A Few Odds and Ends

This should be a quick post covering a few threads that I've been meaning to catch up on given how busy the past week has been in the distressed debt market.

1) A month ago I posted a deliberate practice investing exercise where I displayed summary financials for 3 companies and you were to guess the stock price. The savvy trickster readers noted they could simply sort the index in which I was drawing stock tickers from to determine the names and prices of the companies. For those that are still wondering:

  • The first company was BEBE. Stock price was $5.63. Of all the stocks, surprisingly this was the one most readers were closest to. I think most people realized that it was a weaker company given the lackluster sales grow combined with declining earnings and cash flows.
  • The second company was EW trading at $100.66. I had never looked at Edwards Lifesciences before. This was the company that most investors undervalued and by a pretty dramatic margin. The average reader guessed in the $50-$60/range. Currently EW trades at 23x 2012E EBITDA. The stock is up 46% on the year.
  • The last company was ITC at $69.13. The studious readers guessed this was a utility given increasing dividends, earnings, asset base and capex, and priced the utility accordiningly.
I hope you enjoyed this exercise. I will contact the winning reader about getting together here in NYC this week.

2) Yesterday I was looking for a Seth Klarman quote. Thanks to readers, I think I have found it. It is from an interview Jason Zweig conducted with Seth Klarman in the Financial Analysts Journal in 2010 (Volume 66, Number 5):
Zweig: Seth, you started your career at Mutual Shares, working for Max Heine and alongside Mike Price. Can you give us a couple of lessons you learned from those gentlemen? 
Klarman: What I learned from Mike—and I worked most closely with him—was the importance of an endless drive to get information and seek value. I remember a specific instance when he found a mining stock that was inexpensive. He literally drew a detailed map—like an organization chart—of interlocking ownership and affiliates, many of which were also publicly traded. So, identifying one stock led him to a dozen other potential investments. To tirelessly pull threads is the lesson that I learned from Mike Price.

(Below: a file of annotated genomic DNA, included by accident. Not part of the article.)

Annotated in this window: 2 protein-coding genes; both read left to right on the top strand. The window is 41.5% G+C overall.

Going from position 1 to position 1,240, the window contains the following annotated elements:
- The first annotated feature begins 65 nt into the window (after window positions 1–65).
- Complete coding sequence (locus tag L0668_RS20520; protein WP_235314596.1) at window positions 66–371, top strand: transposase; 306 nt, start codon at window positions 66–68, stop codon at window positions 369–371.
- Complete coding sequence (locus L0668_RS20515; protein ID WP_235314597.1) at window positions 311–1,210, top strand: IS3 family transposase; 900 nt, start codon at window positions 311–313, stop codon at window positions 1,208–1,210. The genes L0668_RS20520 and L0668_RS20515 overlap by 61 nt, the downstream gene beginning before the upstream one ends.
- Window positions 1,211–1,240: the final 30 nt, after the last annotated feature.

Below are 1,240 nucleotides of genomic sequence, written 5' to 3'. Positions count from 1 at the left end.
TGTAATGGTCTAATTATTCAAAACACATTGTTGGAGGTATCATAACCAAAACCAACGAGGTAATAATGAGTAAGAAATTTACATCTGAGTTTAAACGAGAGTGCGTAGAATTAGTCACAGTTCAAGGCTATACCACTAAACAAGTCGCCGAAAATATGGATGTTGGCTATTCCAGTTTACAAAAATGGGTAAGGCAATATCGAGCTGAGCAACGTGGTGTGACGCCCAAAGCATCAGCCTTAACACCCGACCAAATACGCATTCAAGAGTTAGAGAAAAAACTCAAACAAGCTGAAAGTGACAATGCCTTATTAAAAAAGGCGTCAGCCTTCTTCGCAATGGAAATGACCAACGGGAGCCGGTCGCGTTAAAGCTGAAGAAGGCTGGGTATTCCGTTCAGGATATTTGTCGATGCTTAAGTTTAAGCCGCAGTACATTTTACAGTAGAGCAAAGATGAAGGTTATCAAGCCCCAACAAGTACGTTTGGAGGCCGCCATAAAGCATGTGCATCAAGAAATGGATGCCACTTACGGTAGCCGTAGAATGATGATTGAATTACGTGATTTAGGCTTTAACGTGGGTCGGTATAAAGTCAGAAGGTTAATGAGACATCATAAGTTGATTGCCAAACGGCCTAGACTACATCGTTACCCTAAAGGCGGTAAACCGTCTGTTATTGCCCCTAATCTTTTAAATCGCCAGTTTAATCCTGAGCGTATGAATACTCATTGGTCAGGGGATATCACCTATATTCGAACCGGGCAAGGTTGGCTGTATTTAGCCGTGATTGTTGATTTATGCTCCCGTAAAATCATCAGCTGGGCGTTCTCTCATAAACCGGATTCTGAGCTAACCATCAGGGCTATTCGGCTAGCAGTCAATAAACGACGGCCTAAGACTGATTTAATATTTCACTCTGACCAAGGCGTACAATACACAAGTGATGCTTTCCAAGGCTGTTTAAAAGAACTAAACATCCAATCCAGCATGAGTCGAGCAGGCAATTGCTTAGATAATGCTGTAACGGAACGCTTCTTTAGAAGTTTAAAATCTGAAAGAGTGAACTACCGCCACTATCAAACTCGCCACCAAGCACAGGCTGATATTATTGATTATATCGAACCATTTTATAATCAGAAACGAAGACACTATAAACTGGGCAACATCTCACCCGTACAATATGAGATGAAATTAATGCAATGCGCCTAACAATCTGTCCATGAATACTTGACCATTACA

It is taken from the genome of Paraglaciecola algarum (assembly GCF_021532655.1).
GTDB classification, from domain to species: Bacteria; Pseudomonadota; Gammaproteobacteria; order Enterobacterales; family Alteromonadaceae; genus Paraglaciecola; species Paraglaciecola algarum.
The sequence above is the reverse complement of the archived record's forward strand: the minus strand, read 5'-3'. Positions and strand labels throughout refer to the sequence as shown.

Later in the interview, the "pulling of threads" comes up again. In asking what Baupost looks for in hiring:

Klarman: We also look for ideational fluency, which essentially means that someone is an idea person. In response to an issue, do they immediately have 10 or 15 different ideas about how they would want to analyze it—threads they would want to pull à la Michael Price—or are they surprised by the question? We don’t want them to be sitting at their desks not knowing how to pursue the next opportunity when it comes along.
3) On June 20th, I wrote a post stating I was short CMEDY stock. After what I have described to colleagues as one of the craziest situations I have ever been a part of, a stock squeeze pushed the stock up to $12/share. I shorted a bit more with my average cost working out to around $7.50/share (I was a bit early in upping the short). I will admit that this one was an emotional one for me - angry emotions. Subsequently the SEC halted the stock and OTC slapped BB on CMEDY (buyer beware). The stock re-opened on Monday as the SEC can only halt shares for two weeks administratively. The stock trades in the grey markets now and closed the day at $3.00.  Roddy Boyd, a favorite blogger and writer of mine (his book on AIG is one of the best out there) has been keeping readers up on the situation: Financial Investigator on CMEDY.

4) The Distressed Debt Investors Club has a job board for contributing members (guests are unable to see). If you have a distressed job you'd like to post there, please contact me and I will put it up for you. Our analysts and PMs are some of the best in the business with investment analyses they can point to that have been written up and vetted on the site.

5) I promised a Hawker valuation last week. I'll post one on Thursday. I think the Term Loan isn't the slam dunk everyone is saying it is with real deal risk and a deficiency claim that might not get you to the mid 80s recovery a number of desks are pointing to.

6) A number of new distressed funds have been announced in the past few months. For instance, Bloomberg broke a story that Buckley Ratchford, former head of bank debt trading and distressed investing at Goldman, plans to launch a fund next year. A few weeks ago it was announced Kiernan Goodwin would also be launching a credit fund (Panning Capital Management) with a pretty stellar staff. If you are launching a credit / event-driven fund, or know of someone that is, and would like to be interviewed on the site, please reach out to me. Last month the site received nearly 200,000 visits from across the world including many endowments, pensions, and fund-of-funds that are looking for emerging managers to invest in. The content of past interviews has always been a favorite of mine (and readers) on the site and I want to add more of it in the future.


Anonymous,  7/20/2012  

Who was the winner?


hunter [at] distressed-debt-investing [dot] com

About Me

I have spent the majority of my career as a value investor. For the past 8 years, I have worked on the buy side as a distressed debt and high yield investor.